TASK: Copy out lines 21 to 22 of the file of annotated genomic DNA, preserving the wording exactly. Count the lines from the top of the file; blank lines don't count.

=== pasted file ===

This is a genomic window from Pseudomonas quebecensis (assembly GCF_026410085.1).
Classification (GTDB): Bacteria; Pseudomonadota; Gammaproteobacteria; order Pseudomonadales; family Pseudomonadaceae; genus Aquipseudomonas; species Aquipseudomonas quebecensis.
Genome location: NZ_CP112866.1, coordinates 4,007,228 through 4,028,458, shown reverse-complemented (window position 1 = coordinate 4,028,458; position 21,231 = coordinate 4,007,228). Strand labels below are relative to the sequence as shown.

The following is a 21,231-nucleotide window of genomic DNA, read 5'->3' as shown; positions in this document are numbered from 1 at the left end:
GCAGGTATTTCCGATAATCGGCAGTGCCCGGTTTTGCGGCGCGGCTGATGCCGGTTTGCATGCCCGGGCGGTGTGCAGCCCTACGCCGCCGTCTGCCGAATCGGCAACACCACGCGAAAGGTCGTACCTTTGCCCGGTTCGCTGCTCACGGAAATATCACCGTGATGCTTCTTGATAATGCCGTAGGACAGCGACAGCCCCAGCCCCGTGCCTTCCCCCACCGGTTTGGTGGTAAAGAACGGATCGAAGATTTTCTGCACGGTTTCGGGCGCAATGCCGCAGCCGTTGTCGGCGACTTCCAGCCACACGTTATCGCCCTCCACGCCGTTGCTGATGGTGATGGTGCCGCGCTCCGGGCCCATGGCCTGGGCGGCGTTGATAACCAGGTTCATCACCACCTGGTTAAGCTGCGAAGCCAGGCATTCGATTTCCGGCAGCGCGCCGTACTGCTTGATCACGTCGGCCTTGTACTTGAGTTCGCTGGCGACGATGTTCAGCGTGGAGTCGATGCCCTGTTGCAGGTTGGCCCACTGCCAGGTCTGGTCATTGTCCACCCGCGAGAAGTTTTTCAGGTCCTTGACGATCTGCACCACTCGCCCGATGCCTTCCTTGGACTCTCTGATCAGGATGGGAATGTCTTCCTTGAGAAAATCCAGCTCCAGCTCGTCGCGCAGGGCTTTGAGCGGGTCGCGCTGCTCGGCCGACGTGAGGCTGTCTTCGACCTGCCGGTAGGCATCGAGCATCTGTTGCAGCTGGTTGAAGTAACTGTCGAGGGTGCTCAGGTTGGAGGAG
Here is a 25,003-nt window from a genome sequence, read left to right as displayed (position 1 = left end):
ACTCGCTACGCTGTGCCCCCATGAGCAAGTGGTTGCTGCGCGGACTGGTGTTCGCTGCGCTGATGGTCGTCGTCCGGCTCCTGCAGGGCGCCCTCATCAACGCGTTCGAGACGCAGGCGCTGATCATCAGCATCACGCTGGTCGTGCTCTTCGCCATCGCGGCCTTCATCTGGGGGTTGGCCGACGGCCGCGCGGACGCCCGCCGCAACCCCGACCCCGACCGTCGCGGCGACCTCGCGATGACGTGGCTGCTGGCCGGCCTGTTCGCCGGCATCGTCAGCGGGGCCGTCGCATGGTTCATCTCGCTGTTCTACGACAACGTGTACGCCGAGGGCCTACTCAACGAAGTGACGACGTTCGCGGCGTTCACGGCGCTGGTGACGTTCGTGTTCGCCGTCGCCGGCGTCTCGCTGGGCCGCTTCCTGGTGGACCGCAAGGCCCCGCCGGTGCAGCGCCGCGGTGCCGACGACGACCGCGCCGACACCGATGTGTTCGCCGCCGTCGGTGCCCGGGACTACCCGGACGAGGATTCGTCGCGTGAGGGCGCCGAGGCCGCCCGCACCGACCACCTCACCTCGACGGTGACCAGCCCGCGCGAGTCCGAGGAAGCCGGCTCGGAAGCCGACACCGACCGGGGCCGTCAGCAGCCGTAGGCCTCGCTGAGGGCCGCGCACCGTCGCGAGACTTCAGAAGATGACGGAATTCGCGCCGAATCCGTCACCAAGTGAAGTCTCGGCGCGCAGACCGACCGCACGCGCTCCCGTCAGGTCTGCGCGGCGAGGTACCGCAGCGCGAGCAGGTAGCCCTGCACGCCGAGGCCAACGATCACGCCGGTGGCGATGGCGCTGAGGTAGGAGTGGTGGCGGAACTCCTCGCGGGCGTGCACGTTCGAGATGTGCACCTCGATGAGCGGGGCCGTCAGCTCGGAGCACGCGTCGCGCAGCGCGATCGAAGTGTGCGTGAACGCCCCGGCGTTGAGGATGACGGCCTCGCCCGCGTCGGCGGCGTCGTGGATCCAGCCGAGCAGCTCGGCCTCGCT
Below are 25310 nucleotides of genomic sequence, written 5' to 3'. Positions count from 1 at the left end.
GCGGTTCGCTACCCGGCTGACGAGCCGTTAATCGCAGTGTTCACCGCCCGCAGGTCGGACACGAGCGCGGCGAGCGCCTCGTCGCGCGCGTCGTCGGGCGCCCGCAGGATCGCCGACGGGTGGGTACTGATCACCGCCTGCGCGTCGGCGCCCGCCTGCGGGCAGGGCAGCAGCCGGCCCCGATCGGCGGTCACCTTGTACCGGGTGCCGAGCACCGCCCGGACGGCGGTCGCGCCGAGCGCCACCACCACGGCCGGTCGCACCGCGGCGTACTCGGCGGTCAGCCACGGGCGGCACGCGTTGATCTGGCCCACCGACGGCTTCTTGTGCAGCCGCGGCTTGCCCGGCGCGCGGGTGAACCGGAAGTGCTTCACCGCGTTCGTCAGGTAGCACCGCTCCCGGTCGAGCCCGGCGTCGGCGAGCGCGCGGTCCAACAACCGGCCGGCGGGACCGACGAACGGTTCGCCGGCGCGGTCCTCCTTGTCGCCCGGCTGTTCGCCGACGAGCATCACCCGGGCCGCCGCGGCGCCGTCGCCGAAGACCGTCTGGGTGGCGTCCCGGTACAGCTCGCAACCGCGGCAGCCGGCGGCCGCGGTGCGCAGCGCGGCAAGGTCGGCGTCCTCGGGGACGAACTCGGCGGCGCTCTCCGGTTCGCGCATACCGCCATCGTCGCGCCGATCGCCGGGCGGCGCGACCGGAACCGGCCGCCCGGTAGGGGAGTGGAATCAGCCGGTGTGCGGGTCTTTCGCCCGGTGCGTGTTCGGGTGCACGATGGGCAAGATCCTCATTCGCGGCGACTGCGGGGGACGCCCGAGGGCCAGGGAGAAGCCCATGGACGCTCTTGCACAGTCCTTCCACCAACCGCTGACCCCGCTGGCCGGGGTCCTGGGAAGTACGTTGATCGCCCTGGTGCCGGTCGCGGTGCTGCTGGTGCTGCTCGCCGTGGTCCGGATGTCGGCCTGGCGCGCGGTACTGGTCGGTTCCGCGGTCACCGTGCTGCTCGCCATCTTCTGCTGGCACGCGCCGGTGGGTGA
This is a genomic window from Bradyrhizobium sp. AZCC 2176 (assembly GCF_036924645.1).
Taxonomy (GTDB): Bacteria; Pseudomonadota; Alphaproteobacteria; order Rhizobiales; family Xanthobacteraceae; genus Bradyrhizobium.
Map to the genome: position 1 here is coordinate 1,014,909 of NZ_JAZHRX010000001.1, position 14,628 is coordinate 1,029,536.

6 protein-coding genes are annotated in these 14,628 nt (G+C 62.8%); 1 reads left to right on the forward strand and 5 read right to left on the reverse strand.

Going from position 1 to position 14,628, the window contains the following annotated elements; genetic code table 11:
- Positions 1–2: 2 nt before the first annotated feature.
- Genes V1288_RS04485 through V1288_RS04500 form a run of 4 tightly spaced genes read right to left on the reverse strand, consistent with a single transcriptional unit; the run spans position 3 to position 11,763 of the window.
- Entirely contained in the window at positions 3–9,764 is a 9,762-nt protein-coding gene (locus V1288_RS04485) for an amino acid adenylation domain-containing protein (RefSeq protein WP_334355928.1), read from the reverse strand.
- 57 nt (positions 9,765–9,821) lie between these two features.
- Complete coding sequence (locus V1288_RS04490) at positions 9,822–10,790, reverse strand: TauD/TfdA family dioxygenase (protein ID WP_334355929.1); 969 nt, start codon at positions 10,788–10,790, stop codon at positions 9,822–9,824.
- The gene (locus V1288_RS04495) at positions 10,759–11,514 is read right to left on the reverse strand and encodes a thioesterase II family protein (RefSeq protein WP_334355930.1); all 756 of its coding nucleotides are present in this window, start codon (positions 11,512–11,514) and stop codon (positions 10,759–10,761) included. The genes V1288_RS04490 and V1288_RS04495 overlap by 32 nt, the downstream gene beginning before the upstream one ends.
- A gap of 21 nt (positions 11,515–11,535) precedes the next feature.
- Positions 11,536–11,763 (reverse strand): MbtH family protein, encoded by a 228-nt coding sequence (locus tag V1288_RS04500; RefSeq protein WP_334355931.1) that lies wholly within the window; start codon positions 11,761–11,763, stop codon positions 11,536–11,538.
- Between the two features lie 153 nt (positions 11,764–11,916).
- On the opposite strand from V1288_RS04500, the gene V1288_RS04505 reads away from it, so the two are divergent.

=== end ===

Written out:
- A gap of 21 nt (positions 11,515–11,535) precedes the next feature.
- Positions 11,536–11,763 (reverse strand): MbtH family protein, encoded by a 228-nt coding sequence (locus tag V1288_RS04500; RefSeq protein WP_334355931.1) that lies wholly within the window; start codon positions 11,761–11,763, stop codon positions 11,536–11,538.